Pros: Strong value; sharp looks; surprisingly practical; engaging and even enjoyable to drive; high fuel economy
Cons: All-wheel drive unavailable; no engine upgrade; hard armrests
The 2024 Chevrolet Trax is a game-changer for its brand, its subcompact SUV segment and for affordable cars in general. It is objectively well-executed, subjectively great to look at and, crucially, one heckuva deal that makes others in its segment seem overpriced. Even value stalwart Kia is looking down at the Trax from up the price ladder. And sure, there are fundamental reasons why it costs less, which we’ll get to, but on the whole, we think most buyers will be fine sacrificing in those areas to benefit from that sharp style and strong value.
For starters, the Trax has more passenger space than most subcompact SUVs. Full-size adults can sit comfortably front to back, and you don’t need to scoot the front passenger seat uncomfortably forward to accommodate a rear-facing child seat or kicking feet in a forward-facing one. Cargo space is above average, too. The cabin design is sporty and packed with the necessities, which draw attention away from the cheaper, hard plastics — this would be one of those sacrifices mentioned earlier.
Another would be its small engine, which on paper, at least, delivers slow acceleration even in a segment consisting of leisurely sprinters. In practice, though, it doesn’t feel that slow thanks to punchy low-end power from the little turbo-three engine and quick reactions from the six-speed automatic. It’s further balanced by an overall dynamic package that is genuinely enjoyable to drive. Slow cars can be fun, and inexpensive cars can be good, period. The 2024 Chevy Trax satisfies both.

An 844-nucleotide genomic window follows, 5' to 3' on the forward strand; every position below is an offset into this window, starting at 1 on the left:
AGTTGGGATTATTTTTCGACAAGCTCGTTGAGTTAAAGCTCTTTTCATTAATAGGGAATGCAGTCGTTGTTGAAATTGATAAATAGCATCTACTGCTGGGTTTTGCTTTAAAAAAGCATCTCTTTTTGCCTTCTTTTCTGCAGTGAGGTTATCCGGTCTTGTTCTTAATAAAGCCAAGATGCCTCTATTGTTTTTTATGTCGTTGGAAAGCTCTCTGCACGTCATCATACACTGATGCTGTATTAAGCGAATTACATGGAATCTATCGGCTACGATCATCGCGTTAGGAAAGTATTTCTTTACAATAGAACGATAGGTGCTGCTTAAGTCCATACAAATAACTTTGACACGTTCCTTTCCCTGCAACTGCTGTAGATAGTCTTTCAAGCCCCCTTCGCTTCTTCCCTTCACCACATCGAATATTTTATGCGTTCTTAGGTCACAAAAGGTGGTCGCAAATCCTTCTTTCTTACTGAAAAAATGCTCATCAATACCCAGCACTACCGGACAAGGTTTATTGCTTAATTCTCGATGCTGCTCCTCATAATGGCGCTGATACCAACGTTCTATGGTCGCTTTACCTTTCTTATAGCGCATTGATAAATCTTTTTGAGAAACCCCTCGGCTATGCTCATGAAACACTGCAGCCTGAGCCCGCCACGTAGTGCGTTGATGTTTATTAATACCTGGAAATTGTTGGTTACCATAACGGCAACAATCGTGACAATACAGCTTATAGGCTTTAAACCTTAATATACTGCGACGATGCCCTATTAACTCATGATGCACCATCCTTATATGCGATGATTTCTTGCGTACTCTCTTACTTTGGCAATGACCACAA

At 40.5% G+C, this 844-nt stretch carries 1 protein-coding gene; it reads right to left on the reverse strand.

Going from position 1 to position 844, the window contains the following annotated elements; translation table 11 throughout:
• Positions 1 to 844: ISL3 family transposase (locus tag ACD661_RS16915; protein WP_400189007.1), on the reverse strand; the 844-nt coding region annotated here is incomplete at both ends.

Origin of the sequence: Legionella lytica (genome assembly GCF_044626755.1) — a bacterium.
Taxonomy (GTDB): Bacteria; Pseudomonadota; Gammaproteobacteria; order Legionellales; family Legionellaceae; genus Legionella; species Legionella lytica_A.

What’s new for 2024?
We very nearly wrote “The Chevy Trax is an all-new model for 2024,” completely forgetting there actually was a Trax before. It’s just this one’s much different. And more memorable. And better.
What are the Trax interior and in-car technology like?
Almost every surface in the Trax cabin is hard plastic or a too-hard rubbery surface. That’s bad news for elbows (please, more padding!), but it’s mostly disguised by a handsome design that shares plenty of visual DNA with the Camaro. It also helps keep the price low. Functionality is excellent, with a large phone-holding bin (available with wireless charging in the top three trim levels), generous cupholders split by another phone holder, a decent-sized armrest bin and a bonus bin to stash whatever. Door pockets are large, too, and can accommodate bottles.
From a tech perspective, the Trax features a de-contented version of GM’s Android-based infotainment system. Available in either 8- or 11-inch sizes, it looks good and is easy to use even if it doesn’t do much more than tune the radio, display trip computer info, alter vehicle settings and operate standard wireless Apple CarPlay and Android Auto. Honestly, most people don’t need more than that. The instrument panel is a screen in the top three trim levels, too, and although it lacks the sort of functionality and customized graphics options of other all-digital panels, it looks good and is more easily read than the standard analog gauges. The 11-inch touchscreen and digital instrument panel are pictured below.
How big is the Trax?
The Trax isn’t quite as big on the outside as the mechanically related and similarly impressive Buick Envista, but it’s still considerably bigger on the outside than other subcompact SUVs. It’s a half-foot longer than a Kia Seltos, itself no tiny thing, and nearly 3 inches longer than the VW Taos. The Trax isn’t as tall, however, particularly in the cargo area, which negates some of that overall length. It does contribute to the Trax looking so low, sleek and sporty, however.
Inside, the Trax puts this comparatively large exterior footprint to good use with a big back seat that lets full-size adults sit front and back. Headroom isn’t an issue despite that low, sleek roofline, either. Unlike most subcompact SUVs, the Trax is a totally viable family vehicle thanks to this ample rear legroom that won’t force the front passenger to scoot uncomfortably forward to make way for children in car seats behind.